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National Volunteers Week.

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Thursday 12 May 2005

Melanie Oppenheimer, Senior Lecturer, School of Humanities, University of Western Sydney


National Volunteers Week  


Volunteers around Australia have been celebrating National Volunteers Week. In this, its 16th year, with the snappy, hip slogan ‘Go on. Do something different’, volunteers and organisations that rely on them have been having fun with a variety of events to raise the awareness of volunteers, and most importantly to recognise and thank them.  


Over 4 million Australians volunteer their time for an organisation of some kind. The total hours of volunteering is about 700 million hours per year. This has been valued at an economic contribution of about $21 billion annually. 


There have certainly been changes since the hoopla of the 2000 Olympics which did so much to raise the profile of volunteering in Australia. This momentum was sustained with the United Nations International Year of the Volunteer in 2001. In the important area of volunteer protection, there has been some progress. South Australia was the first state to introduce Volunteer Protection Legislation in 2001. The rest of the states and territories followed suit through 2002 and 2003 largely propelled by the insurance and civil liability crises. However, debates still continue regarding the effectiveness of different state legislation; and the need for overarching, streamlined, national legislation is a long sought goal. Indeed I believe that the best way forward would be to have a Federal minister for volunteering and a Department of volunteering based on the South Australian model which has an Office for Volunteers and a Minister for Volunteers. This would certainly enhance the profile of volunteering at a national level. 


However until volunteering is acknowledged as contributing economically in real and tangible ways, it will always remain in the shadows, little understood, and no more than a feel good, warm and fuzzy altruistic activity carried out on the margins. Not part of the main game. 


This was clearly evident in the Productivity Commission’s Report, Economic Implications of an Ageing Australia , released on 12 April last month. The Australian government had asked the Productivity Commission to examine the labour supply, productivity and fiscal implications of Australia’s ageing population trends over the next 40 years. The report found that the ‘profound ageing’ of Australia would reduce economic growth at the same time as intensifying demands for public services, such as health, aged care, and the age pension. In other words, older Australians would seriously imbalance the economy and suck the country dry.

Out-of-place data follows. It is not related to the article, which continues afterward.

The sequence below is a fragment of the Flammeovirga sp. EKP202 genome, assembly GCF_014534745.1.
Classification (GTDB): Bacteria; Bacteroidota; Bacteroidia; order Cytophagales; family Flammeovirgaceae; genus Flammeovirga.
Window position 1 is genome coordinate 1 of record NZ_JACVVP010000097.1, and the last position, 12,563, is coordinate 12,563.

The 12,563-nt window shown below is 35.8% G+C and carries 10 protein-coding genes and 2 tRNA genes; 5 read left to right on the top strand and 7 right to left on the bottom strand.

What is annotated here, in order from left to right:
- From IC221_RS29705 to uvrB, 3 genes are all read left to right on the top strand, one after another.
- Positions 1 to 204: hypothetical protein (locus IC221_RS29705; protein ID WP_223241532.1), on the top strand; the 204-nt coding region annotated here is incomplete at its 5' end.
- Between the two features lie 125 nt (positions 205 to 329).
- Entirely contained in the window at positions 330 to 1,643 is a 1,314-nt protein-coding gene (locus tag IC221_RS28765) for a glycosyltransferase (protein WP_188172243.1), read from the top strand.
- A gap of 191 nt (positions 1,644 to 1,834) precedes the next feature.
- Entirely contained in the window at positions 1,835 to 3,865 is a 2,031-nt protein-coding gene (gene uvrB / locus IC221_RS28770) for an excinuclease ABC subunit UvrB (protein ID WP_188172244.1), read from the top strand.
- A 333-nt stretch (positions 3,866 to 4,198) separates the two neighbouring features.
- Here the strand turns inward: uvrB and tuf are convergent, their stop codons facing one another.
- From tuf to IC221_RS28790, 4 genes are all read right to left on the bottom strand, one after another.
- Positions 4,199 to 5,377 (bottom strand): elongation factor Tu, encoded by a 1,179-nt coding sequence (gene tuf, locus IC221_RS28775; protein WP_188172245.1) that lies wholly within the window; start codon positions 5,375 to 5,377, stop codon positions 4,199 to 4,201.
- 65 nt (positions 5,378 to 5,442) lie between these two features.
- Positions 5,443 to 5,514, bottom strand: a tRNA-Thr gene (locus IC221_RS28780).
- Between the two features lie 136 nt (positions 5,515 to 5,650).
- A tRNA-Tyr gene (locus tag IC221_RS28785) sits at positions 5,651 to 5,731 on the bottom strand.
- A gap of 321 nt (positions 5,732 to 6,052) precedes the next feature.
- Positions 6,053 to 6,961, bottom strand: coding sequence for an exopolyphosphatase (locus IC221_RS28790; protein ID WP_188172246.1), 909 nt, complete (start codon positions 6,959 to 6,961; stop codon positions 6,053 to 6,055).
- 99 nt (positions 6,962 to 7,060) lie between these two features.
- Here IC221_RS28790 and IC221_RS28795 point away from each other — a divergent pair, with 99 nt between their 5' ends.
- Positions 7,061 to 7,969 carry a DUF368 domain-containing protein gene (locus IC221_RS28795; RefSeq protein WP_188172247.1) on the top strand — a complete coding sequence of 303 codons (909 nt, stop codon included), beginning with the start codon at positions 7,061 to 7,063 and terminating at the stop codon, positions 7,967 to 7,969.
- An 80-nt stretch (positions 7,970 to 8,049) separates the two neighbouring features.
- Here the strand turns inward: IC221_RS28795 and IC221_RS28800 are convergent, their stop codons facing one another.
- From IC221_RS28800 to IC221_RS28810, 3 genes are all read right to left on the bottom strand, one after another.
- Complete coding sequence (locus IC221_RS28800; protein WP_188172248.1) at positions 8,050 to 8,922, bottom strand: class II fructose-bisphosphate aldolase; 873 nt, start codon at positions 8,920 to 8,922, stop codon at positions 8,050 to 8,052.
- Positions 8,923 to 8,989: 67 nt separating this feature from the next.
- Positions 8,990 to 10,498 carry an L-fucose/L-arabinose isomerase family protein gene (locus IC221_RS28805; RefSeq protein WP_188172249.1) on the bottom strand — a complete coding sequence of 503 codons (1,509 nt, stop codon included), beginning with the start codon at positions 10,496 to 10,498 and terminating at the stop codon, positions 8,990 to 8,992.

This report was based purely on economic terms and economic indices. It was all about measuring and predicting GDP (Gross Domestic Product), and the “burden” of ageing. I found the report itself and the discussion and rhetoric that flowed from its release profoundly disturbing. The media, politicians, and commentators were all, it appeared to me, discussing this ‘age’ problem in a really negative way. I kept thinking, what about all the unpaid labour - all the volunteering that older people do, and will, presumably, continue to do in increasing numbers? Surely that must be of some value? I mean it’s currently worth about $21 billion a year. 


The Productivity Commission’s extensive 300 plus page report devoted only 3 pages to volunteering, and basically said that volunteering would not make any difference. Well, of course, it wouldn’t for volunteering is not counted as part of the GDP. This has been a matter of debate for years now, to impute a dollar value on volunteering and place it within the national accounts. But governments appear no closer to working out ways to include it or to measure it in a meaningful way. So volunteer work remains outside the GDP estimates. 


I am convinced that if volunteer work was included as part of the GDP, the contribution of ageing Australians would be different. It’s a ‘credit’ that is not considered seriously in the ageing debate. On the ‘debit side, the large cohort of ageing Australians will use more pharmaceuticals, will use more hospitals - but surely their volunteering, which by the Productivity’s own estimates will increase by 40%, must count for something!! 


It’s up to volunteers themselves, and the organisations that rely on volunteers, to demand recognition for all the volunteer work they do. With 4 million Australians volunteering each year, that’s a pretty powerful lobby group I would have thought.  


Guests on this program:

Melanie Oppenheimer  

Australian History 

University of Western Sydney